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Welcome To The Holy British Island With 20,000 Graves But Only Four Humans

Apr 15, 2016 05:51 AM EDT
Happy St David's Day from Bardsey
Remnants of religious activities on the island during the middle agaes
(Photo : Bardsey Island/Facebook)
Bardsey Island It was May 12th 2009, the wind was slight but the sky was rather dull making the light for such a photo difficult.
A view of the Holy Bardsey Island
(Photo : Shirley Roulston/ Wiki Commons)
Seals on Bardsey
Seals along the waters of Bardsey
(Photo : Bardsey Island/Facebook)

The Bardsey island in Wales' Llŷn Peninsula in Britain is home to 200 sheep, 300 seals, 20,000 graves and just four human beings.

The island viewed from afar
(Photo : Bardsey Island/Facebook) The island viewed from afar

Bardsey Island is located two miles across Lleyn Peninsula in North Whales. This tiny island is only 2.5 kilometers long and one kilometer across. Most of the land areas consist of farmlands. It is currently owned and managed by the Bardsey Island Trust in coordination with the Natural Resources Wales because the British island is also recognized as a National Reserve.

Sheep on the Bardsey Island
(Photo : Ynys Enlli / Bardsey Island/Facebook) Sheep on the Bardsey Island

According to BBC, the island doesn't have much signs of industrialization. There are no paved roads, electricity and even modern toilet. The population on the island holds the largest sheep-to-person ratio. BBC said, "The population includes 200 grey seals, 300 sheep and just four year-round humans - making the island's sheep-to-person ratio larger than even that of New Zealand." While the largest human population recorded were 140 residents during the 19th century.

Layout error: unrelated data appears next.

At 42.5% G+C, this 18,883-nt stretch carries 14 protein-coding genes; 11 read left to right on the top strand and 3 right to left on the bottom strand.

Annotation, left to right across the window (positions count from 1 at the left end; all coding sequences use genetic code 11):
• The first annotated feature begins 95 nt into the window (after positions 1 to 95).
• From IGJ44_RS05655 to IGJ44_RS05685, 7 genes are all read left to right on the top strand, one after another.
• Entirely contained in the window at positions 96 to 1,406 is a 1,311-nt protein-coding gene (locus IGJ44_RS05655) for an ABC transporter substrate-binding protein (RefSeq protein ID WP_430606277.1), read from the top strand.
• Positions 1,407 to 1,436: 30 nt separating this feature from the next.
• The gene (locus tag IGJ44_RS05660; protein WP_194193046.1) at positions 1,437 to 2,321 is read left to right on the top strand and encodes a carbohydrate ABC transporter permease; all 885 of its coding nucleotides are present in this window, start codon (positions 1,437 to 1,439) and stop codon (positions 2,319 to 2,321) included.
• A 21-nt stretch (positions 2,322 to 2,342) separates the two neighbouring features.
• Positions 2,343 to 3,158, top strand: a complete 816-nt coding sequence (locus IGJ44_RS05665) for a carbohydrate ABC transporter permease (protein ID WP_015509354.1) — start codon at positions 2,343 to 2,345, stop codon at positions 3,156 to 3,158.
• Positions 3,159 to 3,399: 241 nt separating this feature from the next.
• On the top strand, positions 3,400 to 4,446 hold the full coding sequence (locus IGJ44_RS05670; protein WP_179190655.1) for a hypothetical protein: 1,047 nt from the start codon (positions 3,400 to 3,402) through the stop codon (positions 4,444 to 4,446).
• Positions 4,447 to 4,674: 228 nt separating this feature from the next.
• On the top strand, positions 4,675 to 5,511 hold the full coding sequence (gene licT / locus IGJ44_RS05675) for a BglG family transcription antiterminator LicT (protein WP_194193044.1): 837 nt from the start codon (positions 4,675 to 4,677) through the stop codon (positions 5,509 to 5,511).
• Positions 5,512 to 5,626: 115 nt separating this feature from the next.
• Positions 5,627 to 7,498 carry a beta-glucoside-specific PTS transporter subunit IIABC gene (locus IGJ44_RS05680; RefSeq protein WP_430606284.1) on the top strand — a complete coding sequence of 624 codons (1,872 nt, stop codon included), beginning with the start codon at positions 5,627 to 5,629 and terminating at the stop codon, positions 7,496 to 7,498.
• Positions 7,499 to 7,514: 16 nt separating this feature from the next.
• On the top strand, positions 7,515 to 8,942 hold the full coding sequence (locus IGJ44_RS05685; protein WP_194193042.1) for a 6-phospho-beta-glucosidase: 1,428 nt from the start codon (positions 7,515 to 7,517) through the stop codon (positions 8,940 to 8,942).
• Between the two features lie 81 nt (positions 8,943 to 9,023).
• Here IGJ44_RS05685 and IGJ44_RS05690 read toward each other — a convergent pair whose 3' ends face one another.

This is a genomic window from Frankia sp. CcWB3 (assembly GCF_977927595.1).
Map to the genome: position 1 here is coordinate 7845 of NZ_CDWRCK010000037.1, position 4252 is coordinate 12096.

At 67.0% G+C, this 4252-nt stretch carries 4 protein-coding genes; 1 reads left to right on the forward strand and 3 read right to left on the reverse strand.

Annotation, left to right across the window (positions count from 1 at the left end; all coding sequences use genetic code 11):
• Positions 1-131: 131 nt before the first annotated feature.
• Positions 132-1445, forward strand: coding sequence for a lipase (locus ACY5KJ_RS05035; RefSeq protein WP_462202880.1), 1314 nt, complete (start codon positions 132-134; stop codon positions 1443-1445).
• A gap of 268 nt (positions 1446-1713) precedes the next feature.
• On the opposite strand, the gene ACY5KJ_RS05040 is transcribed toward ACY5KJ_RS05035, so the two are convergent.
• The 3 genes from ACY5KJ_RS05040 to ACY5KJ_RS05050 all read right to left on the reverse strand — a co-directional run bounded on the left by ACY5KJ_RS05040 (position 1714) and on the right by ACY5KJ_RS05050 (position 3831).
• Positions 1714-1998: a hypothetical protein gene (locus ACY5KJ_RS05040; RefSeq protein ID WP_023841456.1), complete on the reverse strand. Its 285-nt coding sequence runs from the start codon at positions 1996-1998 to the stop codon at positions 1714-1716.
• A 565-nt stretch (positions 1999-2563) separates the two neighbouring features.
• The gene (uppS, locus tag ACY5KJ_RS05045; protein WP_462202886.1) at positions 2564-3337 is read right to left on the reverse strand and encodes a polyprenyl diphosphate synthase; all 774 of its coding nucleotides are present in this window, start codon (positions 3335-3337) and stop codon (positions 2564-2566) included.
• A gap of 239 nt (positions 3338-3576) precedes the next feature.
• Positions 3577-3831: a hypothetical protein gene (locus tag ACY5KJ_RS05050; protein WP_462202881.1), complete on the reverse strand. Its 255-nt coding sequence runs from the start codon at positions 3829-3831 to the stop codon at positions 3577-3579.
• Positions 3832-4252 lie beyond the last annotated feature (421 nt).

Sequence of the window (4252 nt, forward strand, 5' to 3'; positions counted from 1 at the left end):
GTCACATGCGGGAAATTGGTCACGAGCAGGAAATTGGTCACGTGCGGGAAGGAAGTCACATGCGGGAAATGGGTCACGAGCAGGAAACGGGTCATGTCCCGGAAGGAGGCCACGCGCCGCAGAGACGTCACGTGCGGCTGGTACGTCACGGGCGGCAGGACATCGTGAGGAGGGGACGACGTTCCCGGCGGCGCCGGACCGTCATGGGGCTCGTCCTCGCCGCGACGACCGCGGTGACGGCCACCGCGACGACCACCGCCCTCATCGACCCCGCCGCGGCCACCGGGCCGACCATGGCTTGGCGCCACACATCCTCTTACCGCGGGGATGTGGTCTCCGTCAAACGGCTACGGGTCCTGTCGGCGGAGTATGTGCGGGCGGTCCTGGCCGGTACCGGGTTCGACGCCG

Bardsey is also known as the "island of 20,000 saints." It is considered as a Holy island because of a monastery built on the island in the year 516 during the Medieval times. Since then, it has become a Christian pilgrimage site, especially during the middle ages.

In a report by the Daily Mail, they said that the name "island of the 20,000 saints" originated from folklores, which say that the island was a burial site of 20,000 "saints" and religious people during the middle ages.

There are also legends associated with the island, according to the same BBC report. They said, "Bardsey was sacred to Celtic druids, and that it was the real Avalon where King Arthur was buried." Other historical characters believed to be buried on the island include Welsh kings of Llŷn and St. Cadfan, the saint who built a monastery on the island. The folklore also states that during the middle ages, it is believed that anyone who died on the island will not go to hell. This is why the island is considered sacred up to this day.

Today, it is popular for tourists who want to witness the serenity on the island while surrounded by sheep. There is also one shop that tourists can visit when on the Holy Island. However, there's no shop attendant, only a lock box to deposit your cash. There's also fishing and bird watching on the island.

There is one operational farm on the island and a private boat operator, who services people who want to go to the island. The trips are regular but weather dependent during the winter.

Others might think there's not much to see in Britain's Holy island, but Richard Farmer, Chairman of the Bardsey Island Trust, said in an interview with BBC, "What Bardsey has that other islands don't have is they are wildlife islands, conservation islands." He also said that they are trying their best to keep the island as a living community.

The boat operator, Collin Evans, also believes in the beauty the island has to offer. Like the other admirers of the island, he believes that deserves to be maintained and preserved, "They may be comparatively remote today, but years ago they were in the world's traffic."

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